In our Gospel, a paralytic man is brought to Jesus and Jesus, and the first thing Jesus says to the man is, “Your sins are forgiven.” This begins a firestorm of questions as the scribes say, “Only God can forgive sins.” Jesus continues by saying, “Pick up your mat and go home; your sins are forgiven.”

My friends in Christ, are there any sins we are hanging onto that we need to hear Jesus say, “Your sins are forgiven, now pick up your mat and go home.” God is always ready to make us whole again and welcome us home.   

Upon this Rock!

Wednesday Thirteenth Week of Ordinary Time

St. Peter & St. Paul

Acts 12:1-11  

Timothy 4:6-8, 17-18

Matthew 16:13-19

When I was at St. Patrick’s in Parnell, we decided to gut the Church’s interior and refurbish everything. If you have been out to this Church, you know how iconic it is. The Church, statues, and redoes were all painted. We ordered new lights, an altar, and a carpet. There are two things that I remember vividly about this time is that the workers were so excited to work on the Church as some requested to be pulled off the jobs they were on to come to build. The other thing was each weekend, after the Masses, we gave tours of the Church so people could go and see for themselves the progress that was being made each week. The Church in Parnell is one of the oldest in our diocese, and yet today, we celebrate a Church that has been around for centuries because of people like St. Peter and St. Paul.

Jesus Christ is the mystery of God given to us in this world. Peter and Paul were charged with conveying that mystery to the world. As a result, both these men greatly impacted what we know today as our Church.

St. Peter would deny Jesus and fumble around many times trying to understand who Jesus is, yet he was given the keys to the Kingdom of God to begin our Church here on earth. Peter would be a strong message of Jesus Christ to the people of Jerusalem.

St. Paul began by trying to do all he could to end this new faith by persecuting and killing anyone who professed Jesus is Lord. Then, Paul would have a massive conversion and bring the message of Jesus to the Gentiles.

May we never give up on the Church and always have our faith centered on Christ, who will lead us to a new understanding.  

The fear inside!

Tuesday Thirteenth Week of Ordinary Time

Amos 3:1-8; 4:11-12

Matthew 8:23-27

St. Irenaeus

In our Gospel, the disciples are in a boat and are being tossed about by a great storm. Jesus is in the boat, and somehow he is sleeping through the whole storm. Then, as the disciples wake him because they are afraid they will sink, he gets up and yells, and that wind and the waves and the wind dies down. Jesus turns to the disciples and says, “You have little faith.” What a precarious thing to speak to the disciples?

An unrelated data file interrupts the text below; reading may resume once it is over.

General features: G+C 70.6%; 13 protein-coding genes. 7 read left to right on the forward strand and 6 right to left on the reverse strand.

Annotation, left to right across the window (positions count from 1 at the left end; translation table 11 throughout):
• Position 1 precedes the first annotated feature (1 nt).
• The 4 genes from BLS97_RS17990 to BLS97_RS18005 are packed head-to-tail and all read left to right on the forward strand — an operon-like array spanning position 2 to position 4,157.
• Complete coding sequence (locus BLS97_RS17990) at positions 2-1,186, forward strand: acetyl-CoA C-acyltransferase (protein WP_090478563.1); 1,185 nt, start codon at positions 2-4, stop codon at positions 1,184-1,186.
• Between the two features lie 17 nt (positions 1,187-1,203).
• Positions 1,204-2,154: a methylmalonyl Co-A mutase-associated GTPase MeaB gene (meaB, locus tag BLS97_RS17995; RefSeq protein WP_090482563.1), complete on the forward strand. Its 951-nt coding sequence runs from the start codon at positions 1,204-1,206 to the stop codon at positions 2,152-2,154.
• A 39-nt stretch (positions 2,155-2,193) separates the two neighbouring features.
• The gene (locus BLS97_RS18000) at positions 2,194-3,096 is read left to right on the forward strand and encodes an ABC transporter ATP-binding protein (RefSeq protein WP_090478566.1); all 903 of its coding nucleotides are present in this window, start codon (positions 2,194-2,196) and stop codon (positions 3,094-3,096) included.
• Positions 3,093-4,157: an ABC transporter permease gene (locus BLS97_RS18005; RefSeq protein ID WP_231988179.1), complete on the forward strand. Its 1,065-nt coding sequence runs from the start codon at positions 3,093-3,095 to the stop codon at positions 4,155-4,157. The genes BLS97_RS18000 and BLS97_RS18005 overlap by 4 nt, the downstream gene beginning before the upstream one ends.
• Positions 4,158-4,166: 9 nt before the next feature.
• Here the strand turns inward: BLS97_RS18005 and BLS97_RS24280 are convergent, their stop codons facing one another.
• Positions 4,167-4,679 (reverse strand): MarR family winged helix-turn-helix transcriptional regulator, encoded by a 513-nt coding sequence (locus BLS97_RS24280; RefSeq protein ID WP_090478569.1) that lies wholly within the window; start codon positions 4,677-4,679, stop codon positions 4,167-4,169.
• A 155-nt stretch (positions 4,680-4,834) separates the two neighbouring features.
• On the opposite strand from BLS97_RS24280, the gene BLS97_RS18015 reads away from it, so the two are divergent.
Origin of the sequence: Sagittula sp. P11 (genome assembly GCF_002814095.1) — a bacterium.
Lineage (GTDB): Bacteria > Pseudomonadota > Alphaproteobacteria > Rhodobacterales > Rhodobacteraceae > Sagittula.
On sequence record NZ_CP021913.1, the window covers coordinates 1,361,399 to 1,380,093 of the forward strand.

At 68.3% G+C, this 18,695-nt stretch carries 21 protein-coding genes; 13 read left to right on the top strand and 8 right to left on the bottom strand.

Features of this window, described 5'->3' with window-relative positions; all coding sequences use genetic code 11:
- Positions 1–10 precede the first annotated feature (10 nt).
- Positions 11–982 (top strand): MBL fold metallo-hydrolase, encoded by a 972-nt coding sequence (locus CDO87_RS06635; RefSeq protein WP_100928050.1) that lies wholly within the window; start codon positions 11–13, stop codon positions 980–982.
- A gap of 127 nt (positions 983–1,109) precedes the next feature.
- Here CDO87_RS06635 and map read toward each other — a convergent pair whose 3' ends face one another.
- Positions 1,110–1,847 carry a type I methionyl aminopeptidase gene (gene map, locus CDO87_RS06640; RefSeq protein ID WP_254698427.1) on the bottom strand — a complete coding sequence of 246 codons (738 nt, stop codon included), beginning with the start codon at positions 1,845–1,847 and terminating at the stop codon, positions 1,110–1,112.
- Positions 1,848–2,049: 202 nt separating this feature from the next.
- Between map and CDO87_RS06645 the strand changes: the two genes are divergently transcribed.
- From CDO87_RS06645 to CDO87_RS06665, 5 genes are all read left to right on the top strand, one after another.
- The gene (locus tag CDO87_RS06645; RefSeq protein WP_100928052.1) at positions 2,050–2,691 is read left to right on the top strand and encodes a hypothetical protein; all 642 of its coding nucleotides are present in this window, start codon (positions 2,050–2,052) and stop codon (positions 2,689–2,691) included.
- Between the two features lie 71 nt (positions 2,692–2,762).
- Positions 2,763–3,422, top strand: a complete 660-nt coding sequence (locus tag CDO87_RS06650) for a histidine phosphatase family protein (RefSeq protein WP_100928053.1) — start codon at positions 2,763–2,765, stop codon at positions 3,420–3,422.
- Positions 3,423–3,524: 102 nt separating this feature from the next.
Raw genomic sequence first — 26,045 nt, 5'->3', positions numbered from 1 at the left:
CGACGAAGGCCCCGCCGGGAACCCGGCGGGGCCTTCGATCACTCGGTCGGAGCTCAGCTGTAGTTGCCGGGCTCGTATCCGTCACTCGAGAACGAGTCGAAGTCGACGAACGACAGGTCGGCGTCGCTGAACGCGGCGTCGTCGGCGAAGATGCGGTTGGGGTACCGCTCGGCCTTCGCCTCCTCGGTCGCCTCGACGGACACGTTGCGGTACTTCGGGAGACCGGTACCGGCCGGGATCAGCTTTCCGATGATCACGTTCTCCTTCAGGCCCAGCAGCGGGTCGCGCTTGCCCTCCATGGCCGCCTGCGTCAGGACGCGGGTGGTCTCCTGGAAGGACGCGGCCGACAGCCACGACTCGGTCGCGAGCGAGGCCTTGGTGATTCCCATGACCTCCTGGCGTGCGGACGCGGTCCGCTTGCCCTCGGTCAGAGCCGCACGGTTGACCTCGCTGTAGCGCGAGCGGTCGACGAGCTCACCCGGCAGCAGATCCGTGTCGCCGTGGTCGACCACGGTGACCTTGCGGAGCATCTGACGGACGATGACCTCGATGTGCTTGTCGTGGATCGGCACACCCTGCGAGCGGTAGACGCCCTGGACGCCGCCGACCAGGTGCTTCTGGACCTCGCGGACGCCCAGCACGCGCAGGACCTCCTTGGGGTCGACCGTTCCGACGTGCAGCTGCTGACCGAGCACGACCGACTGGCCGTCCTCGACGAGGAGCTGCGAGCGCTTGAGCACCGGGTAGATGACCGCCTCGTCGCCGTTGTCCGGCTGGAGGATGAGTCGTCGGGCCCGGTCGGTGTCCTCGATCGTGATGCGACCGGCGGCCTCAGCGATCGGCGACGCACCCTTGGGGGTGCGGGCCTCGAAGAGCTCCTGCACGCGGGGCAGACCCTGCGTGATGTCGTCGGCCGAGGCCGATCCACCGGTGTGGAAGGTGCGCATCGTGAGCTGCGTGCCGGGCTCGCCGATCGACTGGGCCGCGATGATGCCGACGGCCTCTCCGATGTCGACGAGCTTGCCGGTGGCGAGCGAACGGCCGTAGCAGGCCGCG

In my understanding, a lack of faith would be Jesus asking the disciples, “Do you believe that I can heal this young girl or raise this man from the dead?” If the disciples say, “No!” that is a lack of faith?

Let’s dive right in and explore what this may mean for us today. Although the disciples are professional fishermen and have been on many storms on the Sea of Galilee, this storm is different. The original Greek word for this storm is “great shaking.” What may be happening is more than a storm on the sea, but an earthquake, so the disciples have a right to be frightened?

The Sermon on the Mountain covers three chapters, and as chapter eight begins, Jesus begins his public ministry. First, he heals a leper, a servant, Peter’s mother-in-law and expels many demons. Now he gets into a boat, and an earthquake happens while he is asleep.

Everything Jesus does is for discipleship to him and for a future purpose to help people to believe in him. We can never let our experience of life overwhelm our experience of faith. What I see in our readings is for us to face any of our fears as if we are looking into the face of Christ. Our fears can trap us and have us do some crazy things. When we keep our fears locked up within us, our fears only get bigger

May we let go of our fears and hear the Lord shout at them to be quiet and calm, and may we be at peace.

Are we ready to claim Christ as our Savior?

Thirteenth Sunday in Ordinary Time

I Kings 19: 16, 19-21

Galatians 5:1, 13-18

Luke 9:51-62

Are we ready to follow the Lord Jesus Christ wherever he may lead us? Many of us would respond with a firm “Yes,” but let’s look deeper into our response to the Lord. Think of our sins, our sins of gossiping, lust, excessive drinking, or drugs. All of these sins hold us back from totally saying yes to the Lord. At every Mass, we pray for life, from conception to natural death, and now the Supreme Court has overturned this 50-year-old decision. Now how do we feel? How immediate would we answer, “Yes?”

In the first reading, we hear the call of Elisha to become a prophet. When Elijah puts his cloak over Elisha, God has chosen him to be the next prophet. Since almost every prophet is put to death, Elisha asks to return home and say goodbye to his family. However, he does not return to his family, and to show his willingness to follow Elijah, he burns all his possessions and becomes a prophet for God. Are we ready to leave behind anything that holds us back from following the Lord?   

I love the first line of our Gospel, which tells us that “Jesus resolutely was determined to go to Jerusalem.” However, I found a version of verse 51 that I like better: “Jesus, set his face to go to Jerusalem.” Jesus is determined to go to Jerusalem, knowing all the hardship and suffering he will endure, and he is walking with his face extended out. It has been 50 years of praying to overturn Roe vs. Wade, and that determination is what has gotten us to this week’s verdict.

In our Gospel story, we hear of one person who wants to follow Jesus, and Jesus tells them of the hardships they will experience for being a follower of his. Jesus then invites two others, and they each have a good reason not to follow Jesus at this time. These two people each say, “But first I must…” It is easy to say “Yes” to Jesus in principle and much harder in life when it will demand something of us. Delayed obedience is disobedience. How often do we say, “Yes, but first I must.”